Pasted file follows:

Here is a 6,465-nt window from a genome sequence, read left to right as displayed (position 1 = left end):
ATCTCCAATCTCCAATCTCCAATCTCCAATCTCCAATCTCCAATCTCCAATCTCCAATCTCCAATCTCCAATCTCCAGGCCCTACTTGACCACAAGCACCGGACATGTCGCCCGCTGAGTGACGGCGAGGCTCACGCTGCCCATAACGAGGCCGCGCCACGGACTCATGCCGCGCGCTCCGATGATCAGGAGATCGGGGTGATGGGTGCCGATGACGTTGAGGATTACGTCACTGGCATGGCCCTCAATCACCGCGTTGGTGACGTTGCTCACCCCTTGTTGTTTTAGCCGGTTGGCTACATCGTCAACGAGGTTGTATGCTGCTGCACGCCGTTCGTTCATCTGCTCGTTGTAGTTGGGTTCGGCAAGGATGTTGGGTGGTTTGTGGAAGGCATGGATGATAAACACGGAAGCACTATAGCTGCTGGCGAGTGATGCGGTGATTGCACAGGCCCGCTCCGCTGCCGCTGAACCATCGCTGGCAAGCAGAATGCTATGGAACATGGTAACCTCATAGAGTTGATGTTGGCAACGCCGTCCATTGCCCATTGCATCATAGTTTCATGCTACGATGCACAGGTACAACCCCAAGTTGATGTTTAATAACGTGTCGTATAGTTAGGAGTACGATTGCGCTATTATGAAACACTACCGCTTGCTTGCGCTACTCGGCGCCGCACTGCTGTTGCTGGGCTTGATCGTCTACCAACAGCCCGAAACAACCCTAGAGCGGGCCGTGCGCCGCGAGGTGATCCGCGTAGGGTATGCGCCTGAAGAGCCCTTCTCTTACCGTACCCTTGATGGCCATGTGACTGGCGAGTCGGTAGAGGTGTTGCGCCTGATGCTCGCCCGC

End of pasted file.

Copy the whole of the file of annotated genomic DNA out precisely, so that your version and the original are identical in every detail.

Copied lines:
Here is a 6,465-nt window from a genome sequence, read left to right as displayed (position 1 = left end):
ATCTCCAATCTCCAATCTCCAATCTCCAATCTCCAATCTCCAATCTCCAATCTCCAATCTCCAATCTCCAATCTCCAGGCCCTACTTGACCACAAGCACCGGACATGTCGCCCGCTGAGTGACGGCGAGGCTCACGCTGCCCATAACGAGGCCGCGCCACGGACTCATGCCGCGCGCTCCGATGATCAGGAGATCGGGGTGATGGGTGCCGATGACGTTGAGGATTACGTCACTGGCATGGCCCTCAATCACCGCGTTGGTGACGTTGCTCACCCCTTGTTGTTTTAGCCGGTTGGCTACATCGTCAACGAGGTTGTATGCTGCTGCACGCCGTTCGTTCATCTGCTCGTTGTAGTTGGGTTCGGCAAGGATGTTGGGTGGTTTGTGGAAGGCATGGATGATAAACACGGAAGCACTATAGCTGCTGGCGAGTGATGCGGTGATTGCACAGGCCCGCTCCGCTGCCGCTGAACCATCGCTGGCAAGCAGAATGCTATGGAACATGGTAACCTCATAGAGTTGATGTTGGCAACGCCGTCCATTGCCCATTGCATCATAGTTTCATGCTACGATGCACAGGTACAACCCCAAGTTGATGTTTAATAACGTGTCGTATAGTTAGGAGTACGATTGCGCTATTATGAAACACTACCGCTTGCTTGCGCTACTCGGCGCCGCACTGCTGTTGCTGGGCTTGATCGTCTACCAACAGCCCGAAACAACCCTAGAGCGGGCCGTGCGCCGCGAGGTGATCCGCGTAGGGTATGCGCCTGAAGAGCCCTTCTCTTACCGTACCCTTGATGGCCATGTGACTGGCGAGTCGGTAGAGGTGTTGCGCCTGATGCTCGCCCGC